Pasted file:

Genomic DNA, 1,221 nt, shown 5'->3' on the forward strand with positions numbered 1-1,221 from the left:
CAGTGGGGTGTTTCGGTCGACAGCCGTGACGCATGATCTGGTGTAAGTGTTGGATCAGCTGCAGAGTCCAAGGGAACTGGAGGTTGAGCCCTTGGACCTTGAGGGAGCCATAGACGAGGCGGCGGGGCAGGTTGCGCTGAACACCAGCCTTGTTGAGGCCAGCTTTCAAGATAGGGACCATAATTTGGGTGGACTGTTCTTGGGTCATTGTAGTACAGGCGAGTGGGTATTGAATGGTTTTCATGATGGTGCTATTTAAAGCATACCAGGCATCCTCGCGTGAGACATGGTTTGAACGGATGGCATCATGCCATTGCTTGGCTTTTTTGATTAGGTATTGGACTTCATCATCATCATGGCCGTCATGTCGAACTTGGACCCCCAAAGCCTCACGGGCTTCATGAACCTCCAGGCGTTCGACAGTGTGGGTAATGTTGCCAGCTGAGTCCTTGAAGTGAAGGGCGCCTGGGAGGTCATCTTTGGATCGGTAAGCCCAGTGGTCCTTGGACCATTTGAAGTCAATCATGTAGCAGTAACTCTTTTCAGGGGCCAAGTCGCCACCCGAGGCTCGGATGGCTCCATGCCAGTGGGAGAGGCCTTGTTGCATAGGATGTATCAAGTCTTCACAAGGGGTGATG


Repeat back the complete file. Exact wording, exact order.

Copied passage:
Genomic DNA, 1,221 nt, shown 5'->3' on the forward strand with positions numbered 1-1,221 from the left:
CAGTGGGGTGTTTCGGTCGACAGCCGTGACGCATGATCTGGTGTAAGTGTTGGATCAGCTGCAGAGTCCAAGGGAACTGGAGGTTGAGCCCTTGGACCTTGAGGGAGCCATAGACGAGGCGGCGGGGCAGGTTGCGCTGAACACCAGCCTTGTTGAGGCCAGCTTTCAAGATAGGGACCATAATTTGGGTGGACTGTTCTTGGGTCATTGTAGTACAGGCGAGTGGGTATTGAATGGTTTTCATGATGGTGCTATTTAAAGCATACCAGGCATCCTCGCGTGAGACATGGTTTGAACGGATGGCATCATGCCATTGCTTGGCTTTTTTGATTAGGTATTGGACTTCATCATCATCATGGCCGTCATGTCGAACTTGGACCCCCAAAGCCTCACGGGCTTCATGAACCTCCAGGCGTTCGACAGTGTGGGTAATGTTGCCAGCTGAGTCCTTGAAGTGAAGGGCGCCTGGGAGGTCATCTTTGGATCGGTAAGCCCAGTGGTCCTTGGACCATTTGAAGTCAATCATGTAGCAGTAACTCTTTTCAGGGGCCAAGTCGCCACCCGAGGCTCGGATGGCTCCATGCCAGTGGGAGAGGCCTTGTTGCATAGGATGTATCAAGTCTTCACAAGGGGTGATG